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Like Father...



by Casey White
January 9, 2003

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Like Father..._Casey White- On my way back home from vacation, I was in the Charlotte airport, concourse B, where I spotted a man in his mid-forties, as he briskly walked down the concourse. He had sandy-brown perm-curled hair, and was casually dressed in earth tones, with his shirt unbuttoned two buttons from the top. He sported a light brown leather coat as well as a gold chain around his open neck. He was talking loudly on his cell phone as he power-walked.

Behind the man was a teenage boy of 16 who was walking just as briskly, about two paces behind his father. He was wearing an Aeropostale shirt, cargo pants, and had salon-styled hair, with highlighted tones and plenty of firm-hold gel. His necklace was one of the dark-colored, large-bead necklaces popular with school kids. He was also holding a cell phone to his ear, and talking just as quickly and as loudly as his dad.

My first impression was that of being part of a crowd observing a parade. It made me laugh to myself, because a sight like this would be hard to set up. They didn't hesitate. They were full steam ahead, oblivious to their surroundings. Yes, it was like a little movie scene, something from the Disney channel. Exaggerated. Animated. Fun.

But after the show had gone up the ramp to the main terminal, I became more reflective and sad. I'm not sure why. Perhaps it was seeing and hearing yet another loud cell phone conversation, no... two at once. Perhaps it was the fashions from two generations revealing certain similar insecurities. Or perhaps it was the fact that not too many years ago, those cell phones wouldn't have been there at all. Father and son might have been talking to one another, rather than to others via our sophisticated wireless technology.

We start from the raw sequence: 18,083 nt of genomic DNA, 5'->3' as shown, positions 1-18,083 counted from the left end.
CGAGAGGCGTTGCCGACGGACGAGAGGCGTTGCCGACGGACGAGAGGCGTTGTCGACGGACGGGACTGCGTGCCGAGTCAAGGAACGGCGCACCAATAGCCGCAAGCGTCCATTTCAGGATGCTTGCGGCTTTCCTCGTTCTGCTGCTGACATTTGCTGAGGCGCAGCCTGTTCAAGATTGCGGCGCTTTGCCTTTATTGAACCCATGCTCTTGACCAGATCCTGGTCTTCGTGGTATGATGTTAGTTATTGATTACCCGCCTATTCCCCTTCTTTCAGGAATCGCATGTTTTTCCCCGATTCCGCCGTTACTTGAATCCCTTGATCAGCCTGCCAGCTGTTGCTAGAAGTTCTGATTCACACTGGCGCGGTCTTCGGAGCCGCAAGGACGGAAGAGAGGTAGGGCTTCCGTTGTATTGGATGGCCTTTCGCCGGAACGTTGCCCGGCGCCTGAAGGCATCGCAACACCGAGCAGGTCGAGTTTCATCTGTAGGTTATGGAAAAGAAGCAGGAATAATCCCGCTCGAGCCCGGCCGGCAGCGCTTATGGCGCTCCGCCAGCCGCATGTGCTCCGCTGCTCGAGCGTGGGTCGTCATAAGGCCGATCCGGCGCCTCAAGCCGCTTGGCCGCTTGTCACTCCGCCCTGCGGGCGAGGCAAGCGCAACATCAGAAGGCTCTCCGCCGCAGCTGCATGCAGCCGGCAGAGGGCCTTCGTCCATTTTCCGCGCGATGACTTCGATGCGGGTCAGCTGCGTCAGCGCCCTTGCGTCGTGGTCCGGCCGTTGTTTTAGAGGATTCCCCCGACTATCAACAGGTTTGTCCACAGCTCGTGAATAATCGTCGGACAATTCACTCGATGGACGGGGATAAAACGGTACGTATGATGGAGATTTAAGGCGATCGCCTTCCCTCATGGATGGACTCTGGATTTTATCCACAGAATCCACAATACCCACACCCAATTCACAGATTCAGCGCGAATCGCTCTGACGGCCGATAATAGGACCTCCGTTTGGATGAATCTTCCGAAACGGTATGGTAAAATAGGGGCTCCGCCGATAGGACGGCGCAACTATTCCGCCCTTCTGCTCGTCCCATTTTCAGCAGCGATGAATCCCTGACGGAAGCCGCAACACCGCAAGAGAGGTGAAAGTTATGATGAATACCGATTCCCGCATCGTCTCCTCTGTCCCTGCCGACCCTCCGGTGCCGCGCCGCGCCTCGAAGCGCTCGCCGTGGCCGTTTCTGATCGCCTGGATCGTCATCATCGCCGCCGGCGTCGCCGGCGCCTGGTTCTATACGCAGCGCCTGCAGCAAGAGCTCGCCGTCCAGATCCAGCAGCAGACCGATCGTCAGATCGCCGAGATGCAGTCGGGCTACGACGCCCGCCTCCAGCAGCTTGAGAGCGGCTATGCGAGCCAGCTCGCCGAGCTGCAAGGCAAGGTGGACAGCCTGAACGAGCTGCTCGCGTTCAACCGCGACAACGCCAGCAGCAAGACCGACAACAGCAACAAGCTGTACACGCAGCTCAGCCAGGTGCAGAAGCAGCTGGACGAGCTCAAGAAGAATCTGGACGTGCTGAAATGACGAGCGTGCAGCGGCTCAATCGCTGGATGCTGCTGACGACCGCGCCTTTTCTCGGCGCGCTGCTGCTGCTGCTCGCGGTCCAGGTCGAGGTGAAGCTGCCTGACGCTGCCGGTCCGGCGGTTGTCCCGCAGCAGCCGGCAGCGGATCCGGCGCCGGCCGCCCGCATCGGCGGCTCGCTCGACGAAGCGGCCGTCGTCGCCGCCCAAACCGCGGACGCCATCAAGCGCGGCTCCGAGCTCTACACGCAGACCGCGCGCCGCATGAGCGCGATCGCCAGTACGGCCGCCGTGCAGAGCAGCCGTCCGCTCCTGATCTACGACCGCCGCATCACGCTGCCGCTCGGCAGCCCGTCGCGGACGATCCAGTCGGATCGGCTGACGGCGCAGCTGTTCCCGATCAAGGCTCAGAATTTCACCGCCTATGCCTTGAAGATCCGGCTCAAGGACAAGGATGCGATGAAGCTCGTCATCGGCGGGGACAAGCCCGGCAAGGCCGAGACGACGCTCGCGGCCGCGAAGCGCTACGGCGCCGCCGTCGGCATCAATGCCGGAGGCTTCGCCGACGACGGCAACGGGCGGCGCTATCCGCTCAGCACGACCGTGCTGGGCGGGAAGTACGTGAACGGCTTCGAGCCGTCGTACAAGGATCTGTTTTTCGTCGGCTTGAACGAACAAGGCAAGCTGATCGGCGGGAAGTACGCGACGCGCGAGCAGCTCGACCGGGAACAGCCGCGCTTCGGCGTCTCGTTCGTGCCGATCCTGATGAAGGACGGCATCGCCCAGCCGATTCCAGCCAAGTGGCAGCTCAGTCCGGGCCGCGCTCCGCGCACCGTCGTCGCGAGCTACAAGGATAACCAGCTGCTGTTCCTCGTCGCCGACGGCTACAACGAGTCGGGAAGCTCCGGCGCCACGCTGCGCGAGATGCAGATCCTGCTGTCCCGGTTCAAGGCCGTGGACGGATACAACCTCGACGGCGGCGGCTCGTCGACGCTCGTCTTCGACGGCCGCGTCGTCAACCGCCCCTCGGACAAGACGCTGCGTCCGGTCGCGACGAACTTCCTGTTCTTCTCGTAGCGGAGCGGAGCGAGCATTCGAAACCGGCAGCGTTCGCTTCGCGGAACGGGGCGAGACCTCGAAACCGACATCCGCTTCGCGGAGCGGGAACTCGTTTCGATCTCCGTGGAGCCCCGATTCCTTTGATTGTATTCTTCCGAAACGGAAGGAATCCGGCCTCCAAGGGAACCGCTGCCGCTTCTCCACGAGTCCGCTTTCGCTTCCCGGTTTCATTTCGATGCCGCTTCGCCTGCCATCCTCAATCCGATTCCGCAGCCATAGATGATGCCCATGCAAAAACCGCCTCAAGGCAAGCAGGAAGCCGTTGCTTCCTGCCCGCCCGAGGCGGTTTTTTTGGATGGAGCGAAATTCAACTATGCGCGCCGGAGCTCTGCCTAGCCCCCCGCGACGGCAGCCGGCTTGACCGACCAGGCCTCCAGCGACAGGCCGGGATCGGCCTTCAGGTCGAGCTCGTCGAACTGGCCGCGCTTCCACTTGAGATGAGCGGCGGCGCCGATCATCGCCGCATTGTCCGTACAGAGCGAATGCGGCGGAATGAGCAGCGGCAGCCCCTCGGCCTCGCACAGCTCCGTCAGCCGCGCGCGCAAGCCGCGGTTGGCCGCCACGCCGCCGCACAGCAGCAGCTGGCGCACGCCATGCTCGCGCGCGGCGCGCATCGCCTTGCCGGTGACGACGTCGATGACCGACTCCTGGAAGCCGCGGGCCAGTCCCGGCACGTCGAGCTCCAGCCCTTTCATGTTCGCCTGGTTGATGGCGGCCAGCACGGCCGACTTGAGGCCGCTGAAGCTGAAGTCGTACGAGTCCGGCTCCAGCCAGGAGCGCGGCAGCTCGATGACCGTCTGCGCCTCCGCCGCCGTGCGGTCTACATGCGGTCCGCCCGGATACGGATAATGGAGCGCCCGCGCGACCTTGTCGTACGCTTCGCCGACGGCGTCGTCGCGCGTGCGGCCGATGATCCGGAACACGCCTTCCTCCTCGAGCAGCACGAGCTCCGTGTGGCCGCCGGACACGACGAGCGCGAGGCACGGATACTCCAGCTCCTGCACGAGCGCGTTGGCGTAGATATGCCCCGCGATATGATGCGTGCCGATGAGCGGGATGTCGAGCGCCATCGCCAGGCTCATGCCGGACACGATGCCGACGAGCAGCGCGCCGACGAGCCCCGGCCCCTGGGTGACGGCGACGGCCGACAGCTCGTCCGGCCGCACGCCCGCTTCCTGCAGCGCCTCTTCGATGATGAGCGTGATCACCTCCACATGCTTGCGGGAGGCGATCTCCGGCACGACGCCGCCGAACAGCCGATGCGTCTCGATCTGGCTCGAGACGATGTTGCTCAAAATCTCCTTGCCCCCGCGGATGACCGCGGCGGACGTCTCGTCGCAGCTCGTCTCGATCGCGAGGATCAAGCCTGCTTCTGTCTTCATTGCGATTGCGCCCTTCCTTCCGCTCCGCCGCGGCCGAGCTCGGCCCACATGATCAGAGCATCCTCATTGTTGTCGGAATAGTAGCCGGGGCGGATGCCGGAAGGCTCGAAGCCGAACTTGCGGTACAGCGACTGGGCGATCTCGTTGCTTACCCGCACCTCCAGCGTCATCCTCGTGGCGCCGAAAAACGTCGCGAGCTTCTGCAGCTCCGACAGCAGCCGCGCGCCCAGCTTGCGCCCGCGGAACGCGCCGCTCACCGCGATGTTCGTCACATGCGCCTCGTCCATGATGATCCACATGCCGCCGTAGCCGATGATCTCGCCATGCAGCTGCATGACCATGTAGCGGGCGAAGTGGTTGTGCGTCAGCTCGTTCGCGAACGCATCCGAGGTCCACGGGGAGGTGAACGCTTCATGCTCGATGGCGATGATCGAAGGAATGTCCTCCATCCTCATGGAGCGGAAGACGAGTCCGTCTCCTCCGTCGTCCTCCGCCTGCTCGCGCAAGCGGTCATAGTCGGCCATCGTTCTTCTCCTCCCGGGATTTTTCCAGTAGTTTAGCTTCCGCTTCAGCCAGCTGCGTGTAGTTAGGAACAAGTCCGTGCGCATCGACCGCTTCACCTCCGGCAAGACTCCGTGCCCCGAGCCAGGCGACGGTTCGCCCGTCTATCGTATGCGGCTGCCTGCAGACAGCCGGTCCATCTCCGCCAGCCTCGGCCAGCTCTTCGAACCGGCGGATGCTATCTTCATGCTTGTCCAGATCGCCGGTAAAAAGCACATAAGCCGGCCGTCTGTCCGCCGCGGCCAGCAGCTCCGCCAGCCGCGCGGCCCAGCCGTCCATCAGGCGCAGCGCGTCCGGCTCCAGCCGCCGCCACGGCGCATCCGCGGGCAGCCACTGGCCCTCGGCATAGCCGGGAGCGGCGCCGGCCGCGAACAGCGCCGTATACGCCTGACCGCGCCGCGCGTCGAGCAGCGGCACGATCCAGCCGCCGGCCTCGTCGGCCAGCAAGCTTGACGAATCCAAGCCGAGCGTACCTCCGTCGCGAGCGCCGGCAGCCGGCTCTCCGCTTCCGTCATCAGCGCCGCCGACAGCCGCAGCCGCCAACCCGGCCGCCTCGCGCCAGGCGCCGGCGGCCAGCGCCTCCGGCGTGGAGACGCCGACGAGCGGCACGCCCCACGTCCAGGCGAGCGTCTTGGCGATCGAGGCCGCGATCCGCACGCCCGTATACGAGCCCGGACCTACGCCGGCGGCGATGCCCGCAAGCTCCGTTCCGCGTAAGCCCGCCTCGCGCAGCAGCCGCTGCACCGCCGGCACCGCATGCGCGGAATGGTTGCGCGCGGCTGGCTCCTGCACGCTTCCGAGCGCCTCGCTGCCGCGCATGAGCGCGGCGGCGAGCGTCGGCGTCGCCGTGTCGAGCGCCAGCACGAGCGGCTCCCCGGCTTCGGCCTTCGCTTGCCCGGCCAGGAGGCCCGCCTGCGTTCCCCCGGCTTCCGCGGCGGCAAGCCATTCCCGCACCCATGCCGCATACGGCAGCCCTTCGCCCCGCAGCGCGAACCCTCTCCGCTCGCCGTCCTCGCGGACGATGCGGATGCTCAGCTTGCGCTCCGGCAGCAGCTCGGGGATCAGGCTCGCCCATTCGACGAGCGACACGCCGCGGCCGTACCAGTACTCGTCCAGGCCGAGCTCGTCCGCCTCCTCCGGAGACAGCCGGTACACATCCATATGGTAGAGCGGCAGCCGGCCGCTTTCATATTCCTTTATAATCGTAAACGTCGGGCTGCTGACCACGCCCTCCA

Well, we can't turn our backs on progress. Or can we?

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S.E. Shepherd from The Partial Observer writes:
January 9, 2003
Casey White's observations are always astute and insightful. Like Father... struck me in particular, as I often wonder if we have confused technology with progress and luxury with necessity. I have seen small families move into houses so big, they have to communicate to each other through telecomms. A recent cell phone add had a teenage son saved from a family vacation, because he could talk to his friends back home, instead fo his dull parents. Modern technology has allowed us to isolate ourselves farther and farther from those closest to us (family), and then we wonder why kids seem so messed up. Maybe we should stop and examine whether progress is really progress.

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Like Father...
po Books
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Teachings of a Three Year Old... Turned Tyke,
by Hal Evan Caplan.

A father learns from the wisdom of his toddler.

More Information.

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